Newly elected President Jair Bolsonaro has proposed to the Brazilian Congress a bill that would legalize homeschooling.

The Brazilian Supreme Court had acknowledged the right of parents to homeschool in a decision late last year, but indicated the need for the federal Congress to enact a measure recognizing the right to homeschool under Brazilian education law.

In the absence of federal legislation there is a grey area that has been used by opponents of homeschooling and aggressive prosecutors to go after some families. HSLDA has been assisting some of these families.

Growing Debate

Bolsonaro’s proposal has been criticized by both supporters and opponents. News coverage reveals that the debate over homeschooling in Brazil echoes similar issues that American homeschoolers have grappled with over the decades.

Carlos Vinicius Reis, executive director of the national homeschool organization ANED, has said that the movement is energized by the proposal.

“We are seeing great excitement from all the families in Brazil who homeschool,” said Reis, a homeschooling father of three. “Last week we bussed in over 300 people from all over Brazil to meet with members of our national Congress. We received a warm welcome, and we are working hard to provide them with the information they need to debate a law that gives us all the freedom we need to teach our children.”

This is the first time that a president and a majority of the Congress have been willing to debate and pass a law that would invigorate a fast-growing movement. Damaris Alves, who was appointed by Bolsonaro to serve as minister of women, family and human rights, has called home education an urgent issue dealing with fundamental human rights.

Outside Support

Advocates are following the legislative process closely to ensure the measure adequately protects the rights of parents to direct their children’s education. If Congress ultimately enacts an unreasonably restrictive bill, it could quell enthusiasm for homeschooling, a movement that has grown from a few hundred people to tens of thousands in the past decade.

This growth has attracted attention from American curriculum companies and Brazilian entrepreneurs, who are working hard to develop learning materials and technology platforms.

Entrepreneur and businessman Rodrigo Martins of Brasilia has founded an online learning platform called PluggEd. His goal is to provide Brazilians with a turnkey and easy-to-use digitally delivered curriculum that meets the needs of all audiences and children at every learning level.

Robert Bortins, CEO of Classical Conversations, one of the largest support group and curriculum providers for homeschoolers in the United States and whose company is expanding globally, echoed optimism for the movement.

“We are very excited about translating our materials into Portuguese and helping families in Brazil homeschool,” Bortins said. “Brazil is a natural fit for homeschooling with their strong family and community culture. The more options that families have for educating their children, the stronger all of Brazil will be, and we look forward to the success that families will see soon.”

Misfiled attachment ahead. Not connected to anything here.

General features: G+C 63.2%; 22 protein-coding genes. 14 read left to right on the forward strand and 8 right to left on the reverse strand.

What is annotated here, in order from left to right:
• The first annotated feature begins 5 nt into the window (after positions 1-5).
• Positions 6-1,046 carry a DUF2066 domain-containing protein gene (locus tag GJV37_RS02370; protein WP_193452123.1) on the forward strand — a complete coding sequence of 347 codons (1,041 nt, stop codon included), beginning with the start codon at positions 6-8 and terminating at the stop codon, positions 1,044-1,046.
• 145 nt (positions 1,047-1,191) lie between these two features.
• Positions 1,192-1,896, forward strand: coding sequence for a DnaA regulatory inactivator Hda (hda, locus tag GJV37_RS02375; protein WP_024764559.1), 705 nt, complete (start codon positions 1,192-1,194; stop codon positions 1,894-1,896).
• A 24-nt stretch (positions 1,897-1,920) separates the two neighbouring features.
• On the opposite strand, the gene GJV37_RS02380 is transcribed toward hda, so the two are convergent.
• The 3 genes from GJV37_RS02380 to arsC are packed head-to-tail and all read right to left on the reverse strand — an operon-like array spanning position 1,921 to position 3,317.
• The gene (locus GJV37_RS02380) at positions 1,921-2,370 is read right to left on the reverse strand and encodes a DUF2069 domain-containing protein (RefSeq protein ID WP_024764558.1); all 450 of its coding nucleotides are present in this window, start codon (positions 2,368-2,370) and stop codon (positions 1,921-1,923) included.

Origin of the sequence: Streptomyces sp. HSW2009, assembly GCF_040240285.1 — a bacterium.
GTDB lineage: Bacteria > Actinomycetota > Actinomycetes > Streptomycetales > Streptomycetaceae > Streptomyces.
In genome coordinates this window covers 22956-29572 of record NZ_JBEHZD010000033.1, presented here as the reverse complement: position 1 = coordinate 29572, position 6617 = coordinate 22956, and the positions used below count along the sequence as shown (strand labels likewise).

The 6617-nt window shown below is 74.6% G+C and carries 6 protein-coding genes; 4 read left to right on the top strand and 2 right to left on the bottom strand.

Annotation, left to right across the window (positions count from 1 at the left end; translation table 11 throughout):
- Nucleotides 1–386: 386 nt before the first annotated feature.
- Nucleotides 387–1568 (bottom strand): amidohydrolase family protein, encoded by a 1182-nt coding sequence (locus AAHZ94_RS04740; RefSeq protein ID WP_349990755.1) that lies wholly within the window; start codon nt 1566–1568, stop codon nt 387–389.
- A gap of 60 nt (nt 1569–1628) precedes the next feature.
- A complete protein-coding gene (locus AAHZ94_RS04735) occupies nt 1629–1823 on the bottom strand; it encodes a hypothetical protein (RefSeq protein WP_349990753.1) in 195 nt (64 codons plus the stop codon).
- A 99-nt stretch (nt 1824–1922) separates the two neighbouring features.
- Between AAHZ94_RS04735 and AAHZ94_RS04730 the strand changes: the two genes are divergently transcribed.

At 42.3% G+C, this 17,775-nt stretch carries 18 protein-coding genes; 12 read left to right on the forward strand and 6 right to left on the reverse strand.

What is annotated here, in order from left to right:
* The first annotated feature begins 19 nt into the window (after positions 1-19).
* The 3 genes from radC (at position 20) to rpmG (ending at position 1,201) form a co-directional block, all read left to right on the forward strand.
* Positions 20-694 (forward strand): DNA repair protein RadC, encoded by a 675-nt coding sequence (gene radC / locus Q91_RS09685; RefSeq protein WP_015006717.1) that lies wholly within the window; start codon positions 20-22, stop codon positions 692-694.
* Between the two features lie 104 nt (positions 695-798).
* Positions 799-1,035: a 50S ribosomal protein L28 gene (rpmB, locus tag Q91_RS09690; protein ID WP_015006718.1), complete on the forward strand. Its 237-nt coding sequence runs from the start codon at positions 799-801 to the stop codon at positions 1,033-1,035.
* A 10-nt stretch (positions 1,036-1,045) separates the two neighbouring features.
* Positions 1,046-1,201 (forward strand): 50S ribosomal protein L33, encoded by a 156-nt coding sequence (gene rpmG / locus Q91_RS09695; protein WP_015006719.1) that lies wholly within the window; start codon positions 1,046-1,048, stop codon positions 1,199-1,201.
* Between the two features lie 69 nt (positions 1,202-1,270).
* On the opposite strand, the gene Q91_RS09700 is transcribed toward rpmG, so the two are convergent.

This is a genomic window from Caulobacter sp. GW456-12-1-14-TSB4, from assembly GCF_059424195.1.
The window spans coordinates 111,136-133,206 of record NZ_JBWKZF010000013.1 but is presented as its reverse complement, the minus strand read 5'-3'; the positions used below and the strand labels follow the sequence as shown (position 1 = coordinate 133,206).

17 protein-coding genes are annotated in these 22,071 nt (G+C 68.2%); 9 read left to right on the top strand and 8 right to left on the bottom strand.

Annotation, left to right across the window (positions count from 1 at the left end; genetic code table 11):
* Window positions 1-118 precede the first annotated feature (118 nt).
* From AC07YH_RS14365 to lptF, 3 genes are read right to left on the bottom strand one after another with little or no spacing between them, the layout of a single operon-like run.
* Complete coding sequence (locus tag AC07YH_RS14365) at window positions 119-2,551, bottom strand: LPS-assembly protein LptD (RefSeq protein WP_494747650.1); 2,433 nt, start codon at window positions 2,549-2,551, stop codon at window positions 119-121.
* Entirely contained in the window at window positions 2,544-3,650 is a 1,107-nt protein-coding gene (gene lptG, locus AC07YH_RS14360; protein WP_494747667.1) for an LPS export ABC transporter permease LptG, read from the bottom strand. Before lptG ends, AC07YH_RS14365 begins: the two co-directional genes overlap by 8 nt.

Times and Seasons

The timing of the legislation is important, as following the supreme court’s ruling last year some families have experienced hostility from officials over home education. During the case the court had stayed all prosecutions, but following its ruling the stay was lifted.

As the Brazilian movement matures, it appears that national and regional organizations are poised to provide a similar level of support as HSLDA does in the U.S. HSLDA provided initial support for the founding of ANED, the national homeschool organization, and we are delighted to report on their success.

Such success, however, would not likely be possible without the watershed political change that took place in Brazil’s recent election, which saw a nearly 50% turnover in the Congress, as well as the election of Bolsonaro.

HSLDA is encouraged by the development of homeschooling in Brazil. As a large and emerging free society, it has the opportunity to set an example for other countries to follow. In contrast to countries like Germany and Sweden, Brazil’s example in freely allowing its citizens to homeschool may provide similar emerging nations a model to follow that respects the inherent right of families to choose homeschooling.

I see what is happening in Brazil as ground zero for homeschooling freedom globally. Brazil will be the largest country since Russia in 1991 that has grappled with the issue of home education on a national legislative scale. And what happens to homeschool freedom and homeschool families in other countries and regions of the world has a ripple effect on our freedom here in the United States: we’re observing a trend in some U.S. courts to look to international human rights treaties and international court decisions for guidance in ruling on domestic cases.

Free to Thrive

A growing homeschool movement supports freedom and self-government. A nation that respects the rights of families to pursue home education freely without unreasonable restriction is one that demonstrates a commitment to self-governance and mutual respect. These are principles that promote peace, family autonomy, and economic growth—principles that benefit an entire nation.

Reis praised the help of HSLDA and the example of the American homeschooling movement.

“We would not be here but for you,” he said. “the example of the United States is very important for us. All the research, the materials, the answers to the questions like ‘how can mothers teach their children’ and ‘what about socialization’ are the same questions we are getting here. HSLDA’s professional materials and answers have been so helpful.”